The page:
Report No. 114
6.4. Matrimonial Jurisdiction.-
Under heading III of para. 2.7, it is suggested that the family disputes such as (i) marriage; (ii) divorce; (iii) custody of children; (iv) inheritance and succession of property; (v) maintenance, arising from rural areas should be within the jurisdiction of the Gram Nyayalaya.
It is now suggested that Parliament has enacted Family Courts Act, 1984, and it has been put into operation. It was said that the said Act, having come into force, an exclusive forum is created for certain types of cases specified therein and these is likelihood of a conflict of jurisdiction if the Commission persists with the proposals specified in the Working Paper. Undoubtedly, Family Courts Act, 1984, has been enacted and brought into operation. To the knowledge of the Commission only one Family Court has come into existence, at Jaipur in Rajasthan manned by a male judge. Even disputes relating to marriage, divorce, and custody of children have a distinct local flavour. Urban elite couples have their own disputes relating to marriage or divorce and which has little or nothing in common with rural poor illiterate couples belonging to backward communities. In fact, customary divorce is admissible amongst some of the tribes.
Therefore, though undoubtedly the Family Courts Act, 1984, has been enacted and has been brought into operation, the Commission is of the considered opinion that in the matter of matrimonial despites arising from rural areas, the Gram Nyayalaya just have jurisdiction to deal with the same. The forms of marriage and divorce and consequent custody of children amongst Adivasis and different backward communities are traditional in character, and the knowledge of tradition is very relevant in resolution of such disputes.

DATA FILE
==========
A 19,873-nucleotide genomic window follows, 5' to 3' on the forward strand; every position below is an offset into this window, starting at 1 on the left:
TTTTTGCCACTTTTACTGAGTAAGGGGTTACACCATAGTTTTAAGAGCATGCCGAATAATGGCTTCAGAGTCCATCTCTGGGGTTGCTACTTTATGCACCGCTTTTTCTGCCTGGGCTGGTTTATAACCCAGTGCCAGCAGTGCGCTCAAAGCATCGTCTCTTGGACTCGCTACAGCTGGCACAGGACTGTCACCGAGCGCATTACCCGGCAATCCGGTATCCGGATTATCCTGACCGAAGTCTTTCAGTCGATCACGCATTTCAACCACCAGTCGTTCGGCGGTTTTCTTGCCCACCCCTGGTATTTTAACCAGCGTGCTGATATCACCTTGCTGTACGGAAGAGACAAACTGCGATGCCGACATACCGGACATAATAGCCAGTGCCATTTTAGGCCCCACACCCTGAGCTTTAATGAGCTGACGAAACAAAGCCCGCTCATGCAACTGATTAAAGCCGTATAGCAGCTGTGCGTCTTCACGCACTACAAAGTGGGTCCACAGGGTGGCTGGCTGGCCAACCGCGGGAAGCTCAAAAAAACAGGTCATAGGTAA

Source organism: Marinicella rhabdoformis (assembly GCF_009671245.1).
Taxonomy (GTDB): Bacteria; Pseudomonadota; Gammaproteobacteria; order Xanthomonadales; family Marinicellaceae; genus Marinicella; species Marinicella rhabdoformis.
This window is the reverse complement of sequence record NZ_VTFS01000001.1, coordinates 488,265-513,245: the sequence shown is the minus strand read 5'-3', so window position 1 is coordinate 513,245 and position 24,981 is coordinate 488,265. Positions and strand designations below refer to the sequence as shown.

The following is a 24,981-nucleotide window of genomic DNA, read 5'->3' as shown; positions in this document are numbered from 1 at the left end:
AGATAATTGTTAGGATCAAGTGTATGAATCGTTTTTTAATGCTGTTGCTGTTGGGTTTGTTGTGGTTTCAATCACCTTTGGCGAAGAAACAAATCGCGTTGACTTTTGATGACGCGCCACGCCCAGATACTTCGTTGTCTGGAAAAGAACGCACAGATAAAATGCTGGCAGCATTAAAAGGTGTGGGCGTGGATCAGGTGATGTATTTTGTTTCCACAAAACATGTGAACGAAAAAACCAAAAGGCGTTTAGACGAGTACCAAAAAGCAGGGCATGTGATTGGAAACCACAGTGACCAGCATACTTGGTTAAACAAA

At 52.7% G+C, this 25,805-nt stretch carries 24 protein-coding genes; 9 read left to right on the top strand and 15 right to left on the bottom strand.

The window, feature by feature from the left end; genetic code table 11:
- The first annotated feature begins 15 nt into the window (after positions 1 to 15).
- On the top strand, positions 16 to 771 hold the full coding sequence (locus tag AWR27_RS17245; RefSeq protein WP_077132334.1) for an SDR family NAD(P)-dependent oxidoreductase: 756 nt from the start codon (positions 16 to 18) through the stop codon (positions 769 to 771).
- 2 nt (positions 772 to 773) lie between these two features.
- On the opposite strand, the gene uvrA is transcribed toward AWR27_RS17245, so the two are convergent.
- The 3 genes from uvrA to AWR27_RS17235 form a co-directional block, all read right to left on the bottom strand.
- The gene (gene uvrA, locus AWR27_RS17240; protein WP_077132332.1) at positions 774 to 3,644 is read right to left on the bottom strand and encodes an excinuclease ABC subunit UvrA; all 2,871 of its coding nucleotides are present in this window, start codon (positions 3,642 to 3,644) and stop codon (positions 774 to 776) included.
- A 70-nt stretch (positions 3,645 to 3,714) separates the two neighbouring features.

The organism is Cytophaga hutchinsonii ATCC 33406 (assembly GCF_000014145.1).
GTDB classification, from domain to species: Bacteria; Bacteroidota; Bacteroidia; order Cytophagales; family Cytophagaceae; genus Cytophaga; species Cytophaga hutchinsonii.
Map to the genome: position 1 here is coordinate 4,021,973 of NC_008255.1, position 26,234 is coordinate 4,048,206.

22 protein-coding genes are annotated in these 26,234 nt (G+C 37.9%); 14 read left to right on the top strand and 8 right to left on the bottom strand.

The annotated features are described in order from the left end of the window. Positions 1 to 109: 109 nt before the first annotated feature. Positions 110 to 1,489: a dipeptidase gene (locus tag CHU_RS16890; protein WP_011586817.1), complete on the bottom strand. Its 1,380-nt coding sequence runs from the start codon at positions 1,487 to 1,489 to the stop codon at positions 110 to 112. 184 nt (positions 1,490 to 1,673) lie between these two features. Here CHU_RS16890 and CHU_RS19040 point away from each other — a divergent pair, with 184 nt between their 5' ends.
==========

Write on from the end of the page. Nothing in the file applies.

To illustrate, when the Commission visited inhabited by members of scheduled tribe known as Mundas in the interior of Bihar State, the leaders of Munda tribe were critical of the judgment of the Supreme Court in N.E. Horo v. Jahan Ara Jaipal Singh, AIR 1972 SC 1840. in which the Court held that a non-Munda in marrying a member of Munda tribe becomes a member of the tribe. The leaders asserted that since hoary past no one can become member of Munda tribe except by birth. For want of finance the tribe did not appear before the Supreme Court. A Gram Nyayalaya manned by a trained Judge and two lay Judges, which may preferably included woman lay judges would be better suited to deal with matrimonial disputes arising in rural areas.
The suggestion that these disputes are likely to be complicated and may involve complex questions of personal law and would be beyond the reach and understanding of the Gram Nyayalaya, must be dismissed as wholly unwarranted. The caste panchayats effectively dealt with divorce or re-unions or maintenance and custody of children. It is not for a moment suggested that the society must move backward to the tyranny of caste panch but this justifies a belief that Gram Nyayalaya would be better suited than even the Family Courts to deal with matrimonial problems arising from rural areas. Therefore, the jurisdiction in matrimonial matters set out in para. 6.2, must be conferred on Gram Nyayalaya.